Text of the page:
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A practical guide to Homebrew

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An introduction to the popular Homebrew package manager

An introduction to the popular package manager

Homebrew is a great package manager. Originally created for macOS, it now runs on Linux and the Windows Subsystem for Linux, too.

Using it, you can install almost any CLI application you can think of, and even full GUI apps.

How do you install Homebrew?

On macOS, the command to install Homebrew is:

/usr/bin/ruby -e "$(curl -fsSL"

On Linux/Windows, see the instructions on the official website.

After the above command executes, you’ll have the brew command available in the terminal:

See? We have a list of sub-commands we can use: brew install, brew upgrade, brew uninstall, and more.

Installing applications

Use the brew install command to install an application:

brew install <packagename>

For example, to install mysql, run:

brew install mysql

The command has a lot of options available, and you can check them out

You might never need any of those options - I very rarely use anything else than the default brew install <package>.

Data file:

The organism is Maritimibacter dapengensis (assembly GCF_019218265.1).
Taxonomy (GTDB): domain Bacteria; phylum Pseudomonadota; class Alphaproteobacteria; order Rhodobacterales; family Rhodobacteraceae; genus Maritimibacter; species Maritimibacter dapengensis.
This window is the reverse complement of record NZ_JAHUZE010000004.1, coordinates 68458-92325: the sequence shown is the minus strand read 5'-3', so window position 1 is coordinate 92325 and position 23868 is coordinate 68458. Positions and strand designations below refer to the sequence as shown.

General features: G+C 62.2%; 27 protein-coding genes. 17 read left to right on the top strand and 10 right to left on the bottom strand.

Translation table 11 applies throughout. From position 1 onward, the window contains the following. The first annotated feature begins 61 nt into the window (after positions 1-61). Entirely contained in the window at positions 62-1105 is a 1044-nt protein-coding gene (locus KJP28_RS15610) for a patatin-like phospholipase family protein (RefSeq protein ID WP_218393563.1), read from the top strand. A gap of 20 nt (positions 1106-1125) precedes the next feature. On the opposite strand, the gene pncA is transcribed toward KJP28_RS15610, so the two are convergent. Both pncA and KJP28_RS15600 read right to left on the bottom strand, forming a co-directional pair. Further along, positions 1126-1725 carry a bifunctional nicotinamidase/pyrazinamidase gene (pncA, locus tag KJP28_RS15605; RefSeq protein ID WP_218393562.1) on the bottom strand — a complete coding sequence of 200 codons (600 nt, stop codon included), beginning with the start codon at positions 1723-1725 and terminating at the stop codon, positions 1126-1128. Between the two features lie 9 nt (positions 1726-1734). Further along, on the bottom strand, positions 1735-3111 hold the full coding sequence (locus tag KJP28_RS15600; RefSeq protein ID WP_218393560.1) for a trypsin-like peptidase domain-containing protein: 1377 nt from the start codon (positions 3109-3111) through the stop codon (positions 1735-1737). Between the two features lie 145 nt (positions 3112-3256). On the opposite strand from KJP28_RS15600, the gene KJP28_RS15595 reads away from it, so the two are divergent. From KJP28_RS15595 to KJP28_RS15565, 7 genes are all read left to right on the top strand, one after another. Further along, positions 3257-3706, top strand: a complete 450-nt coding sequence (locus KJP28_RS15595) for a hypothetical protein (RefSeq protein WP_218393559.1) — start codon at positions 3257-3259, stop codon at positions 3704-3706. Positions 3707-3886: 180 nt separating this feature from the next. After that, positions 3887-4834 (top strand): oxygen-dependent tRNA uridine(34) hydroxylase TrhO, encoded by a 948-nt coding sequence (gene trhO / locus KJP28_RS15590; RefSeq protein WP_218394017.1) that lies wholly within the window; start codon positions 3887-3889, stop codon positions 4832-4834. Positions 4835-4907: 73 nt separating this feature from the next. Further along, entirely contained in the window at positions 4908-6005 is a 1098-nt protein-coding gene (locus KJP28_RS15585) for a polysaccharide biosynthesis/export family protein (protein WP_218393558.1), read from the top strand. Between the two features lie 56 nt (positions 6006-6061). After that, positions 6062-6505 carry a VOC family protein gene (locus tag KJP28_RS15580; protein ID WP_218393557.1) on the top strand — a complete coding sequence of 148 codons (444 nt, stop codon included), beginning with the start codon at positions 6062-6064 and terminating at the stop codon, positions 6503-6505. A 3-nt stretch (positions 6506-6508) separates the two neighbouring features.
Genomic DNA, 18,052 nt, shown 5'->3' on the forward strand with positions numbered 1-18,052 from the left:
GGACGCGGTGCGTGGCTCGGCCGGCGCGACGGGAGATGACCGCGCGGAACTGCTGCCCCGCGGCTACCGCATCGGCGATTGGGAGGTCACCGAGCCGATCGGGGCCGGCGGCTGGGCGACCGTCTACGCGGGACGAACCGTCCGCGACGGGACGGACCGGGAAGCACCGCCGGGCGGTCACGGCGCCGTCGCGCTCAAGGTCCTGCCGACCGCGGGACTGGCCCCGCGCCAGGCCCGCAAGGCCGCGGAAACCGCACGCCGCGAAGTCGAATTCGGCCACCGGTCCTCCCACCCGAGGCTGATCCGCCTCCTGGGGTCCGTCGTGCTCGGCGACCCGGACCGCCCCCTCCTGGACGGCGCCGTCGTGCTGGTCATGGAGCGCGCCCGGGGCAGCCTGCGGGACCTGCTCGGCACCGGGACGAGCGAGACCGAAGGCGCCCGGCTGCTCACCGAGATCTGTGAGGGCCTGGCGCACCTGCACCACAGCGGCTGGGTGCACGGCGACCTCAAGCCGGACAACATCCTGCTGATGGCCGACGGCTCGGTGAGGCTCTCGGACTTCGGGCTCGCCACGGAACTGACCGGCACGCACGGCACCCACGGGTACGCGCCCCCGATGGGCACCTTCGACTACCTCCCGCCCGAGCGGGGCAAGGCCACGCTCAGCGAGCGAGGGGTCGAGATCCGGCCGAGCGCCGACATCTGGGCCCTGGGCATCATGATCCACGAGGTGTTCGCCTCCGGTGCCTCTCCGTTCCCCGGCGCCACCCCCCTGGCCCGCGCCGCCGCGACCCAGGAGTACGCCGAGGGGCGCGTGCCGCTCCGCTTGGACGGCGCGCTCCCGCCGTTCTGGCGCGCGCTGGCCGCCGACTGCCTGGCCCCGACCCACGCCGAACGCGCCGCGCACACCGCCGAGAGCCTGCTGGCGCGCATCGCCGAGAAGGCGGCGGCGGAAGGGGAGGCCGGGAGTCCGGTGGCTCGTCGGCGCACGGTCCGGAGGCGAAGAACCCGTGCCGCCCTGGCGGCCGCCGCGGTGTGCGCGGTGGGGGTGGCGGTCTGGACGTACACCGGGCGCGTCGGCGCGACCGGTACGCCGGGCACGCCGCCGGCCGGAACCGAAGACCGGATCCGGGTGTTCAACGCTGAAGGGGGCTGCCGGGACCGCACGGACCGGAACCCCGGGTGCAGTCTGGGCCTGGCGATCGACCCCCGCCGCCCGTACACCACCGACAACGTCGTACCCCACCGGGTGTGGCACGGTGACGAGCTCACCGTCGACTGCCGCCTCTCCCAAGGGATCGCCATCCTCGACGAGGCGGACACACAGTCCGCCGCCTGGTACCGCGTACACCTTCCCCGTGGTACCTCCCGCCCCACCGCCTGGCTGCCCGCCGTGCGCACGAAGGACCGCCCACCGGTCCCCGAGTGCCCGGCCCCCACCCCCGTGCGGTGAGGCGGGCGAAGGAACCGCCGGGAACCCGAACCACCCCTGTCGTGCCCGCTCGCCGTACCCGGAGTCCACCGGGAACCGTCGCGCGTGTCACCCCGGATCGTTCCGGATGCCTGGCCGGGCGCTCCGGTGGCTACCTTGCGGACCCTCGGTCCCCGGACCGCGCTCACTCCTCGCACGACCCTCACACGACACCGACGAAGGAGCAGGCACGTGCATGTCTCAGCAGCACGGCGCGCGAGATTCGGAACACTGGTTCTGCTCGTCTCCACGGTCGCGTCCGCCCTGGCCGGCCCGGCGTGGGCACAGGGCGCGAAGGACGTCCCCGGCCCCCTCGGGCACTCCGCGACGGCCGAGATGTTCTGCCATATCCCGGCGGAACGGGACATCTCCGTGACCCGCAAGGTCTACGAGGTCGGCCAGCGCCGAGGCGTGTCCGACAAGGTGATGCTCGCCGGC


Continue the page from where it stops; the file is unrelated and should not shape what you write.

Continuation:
Sometimes packages (like the mysql package I used in the example above) will install, but they will require some additional steps before you can run them.

If this is the case, those are typically highlighted to you at the end of the installation process. Make sure you read everything Homebrew prints to the console, to avoid headaches later.

Where are packages installed?

Packages installed using Homebrew are all installed in a specific folder.

Typically it’s /usr/local/Cellar.

If you don’t find this folder, run brew --prefix to find the correct folder prefix. On my system, this command returned /usr/local, the place where the Cellar folder can be found.

In there, you’ll find the list of the packages you installed, each into its own folder:

Updating a package

A single package can be upgraded using

brew upgrade <packagename>

Updating Homebrew

Homebrew itself needs to be updated from time to time. It will sometimes automatically updated when you run commands, but you can manually tell it to update by running

brew update

Removing a package

It’s very easy to install a new package. It’s also very easy to uninstall it.


brew uninstall <packagename>

Doing so, Homebrew will completely remove the package from the system.

Installing GUI apps

One cool thing that Homebrew can do, in addition to installing CLI (command line) apps is the ability to install GUI apps.


brew install --cask <appname>

You can install a GUI apps that you’d traditionally need to find the website, download the package, move to /Applications.. now it’s a single command.

For example:

brew install --cask firefox

You can find a list of all the apps you can install using this method on and you can search for a particular package using

brew search <name>

like this:

brew search google-chrome

Here is how can I help you: